Cheap and Clean: How Americans think about energy in the age of global warming

David Konisky
University of Indiana School of Public and Environmental Affairs
4:45 - 5:45 pm
Thursday, September 17, 2015
Location: 4-270


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Abstract 

How do Americans think about energy? Is the debate over fossil fuels, nuclear power, and renewable energy highly partisan and ideological? Are people’s preferences for different energy sources idiosyncratic, or is there a common pattern that explains how people view energy across sources? How much does concern about climate change weigh on these opinions? David Konisky answers these questions and more in a discussion of his 2014 book, Cheap and Clean. 

About the speaker

David Konisky is Associate Professor of Public and Environmental Affairs at Indiana University. Konisky’s research focuses on American politics and public policy, with particular emphasis on regulation, environmental politics and policy, state politics, and public opinion. His research has been published in leading political science and public policy journals, and he has the authored or edited three books, including most recently, Failed Promises: Evaluating the Federal Government’s Response to Environmental Justice (MIT Press, 2015). Konisky earned his Ph.D. in political science at MIT, and has master’s degrees in environmental management and international relations from Yale University and a bachelor’s degree in history and environmental studies from Washington University in St. Louis. Prior to joining the faculty at Indiana University, he served on the faculty at Georgetown University.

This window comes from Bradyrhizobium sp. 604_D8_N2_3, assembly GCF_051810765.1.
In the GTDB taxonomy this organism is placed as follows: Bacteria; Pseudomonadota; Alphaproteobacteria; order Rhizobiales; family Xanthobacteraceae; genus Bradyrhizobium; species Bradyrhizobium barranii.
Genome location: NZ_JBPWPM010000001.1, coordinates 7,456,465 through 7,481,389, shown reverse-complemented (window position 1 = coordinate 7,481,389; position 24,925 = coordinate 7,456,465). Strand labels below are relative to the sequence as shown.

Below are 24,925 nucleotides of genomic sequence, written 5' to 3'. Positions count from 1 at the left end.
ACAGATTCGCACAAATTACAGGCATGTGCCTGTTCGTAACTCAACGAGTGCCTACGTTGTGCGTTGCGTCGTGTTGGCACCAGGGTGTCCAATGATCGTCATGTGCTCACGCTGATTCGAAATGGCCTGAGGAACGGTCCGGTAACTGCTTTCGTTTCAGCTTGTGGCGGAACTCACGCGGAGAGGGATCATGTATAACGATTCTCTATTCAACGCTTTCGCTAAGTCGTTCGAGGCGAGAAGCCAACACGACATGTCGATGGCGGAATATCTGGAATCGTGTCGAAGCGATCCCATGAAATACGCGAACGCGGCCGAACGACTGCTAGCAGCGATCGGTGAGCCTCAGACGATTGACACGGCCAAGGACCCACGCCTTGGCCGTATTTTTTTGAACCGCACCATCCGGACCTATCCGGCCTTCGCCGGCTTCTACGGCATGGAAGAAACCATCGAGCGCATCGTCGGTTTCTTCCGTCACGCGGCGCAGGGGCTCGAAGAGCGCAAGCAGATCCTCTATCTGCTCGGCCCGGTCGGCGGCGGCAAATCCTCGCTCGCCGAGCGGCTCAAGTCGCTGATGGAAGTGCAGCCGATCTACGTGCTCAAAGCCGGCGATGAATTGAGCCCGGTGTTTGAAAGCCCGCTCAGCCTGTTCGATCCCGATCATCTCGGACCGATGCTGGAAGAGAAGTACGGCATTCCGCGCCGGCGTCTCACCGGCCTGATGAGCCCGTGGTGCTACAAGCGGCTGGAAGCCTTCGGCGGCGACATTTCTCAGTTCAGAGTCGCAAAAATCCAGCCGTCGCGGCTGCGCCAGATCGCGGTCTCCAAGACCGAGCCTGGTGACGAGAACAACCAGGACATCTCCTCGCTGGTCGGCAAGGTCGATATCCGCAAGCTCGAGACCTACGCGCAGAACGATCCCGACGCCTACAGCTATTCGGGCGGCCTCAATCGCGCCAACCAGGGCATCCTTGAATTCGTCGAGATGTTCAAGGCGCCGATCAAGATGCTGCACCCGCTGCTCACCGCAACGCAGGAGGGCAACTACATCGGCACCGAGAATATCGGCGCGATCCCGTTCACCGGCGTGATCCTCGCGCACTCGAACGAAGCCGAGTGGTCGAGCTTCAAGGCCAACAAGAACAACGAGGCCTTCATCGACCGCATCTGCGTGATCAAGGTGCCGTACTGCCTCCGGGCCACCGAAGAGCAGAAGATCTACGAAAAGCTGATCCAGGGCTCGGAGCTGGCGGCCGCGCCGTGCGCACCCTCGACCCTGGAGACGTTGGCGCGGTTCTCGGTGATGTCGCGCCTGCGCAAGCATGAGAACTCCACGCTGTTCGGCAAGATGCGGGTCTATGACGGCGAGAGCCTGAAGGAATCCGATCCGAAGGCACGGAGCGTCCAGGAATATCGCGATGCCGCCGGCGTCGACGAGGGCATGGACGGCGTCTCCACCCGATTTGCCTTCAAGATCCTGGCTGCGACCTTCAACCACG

MITEI Symposium, made possible with generous support from IHS.

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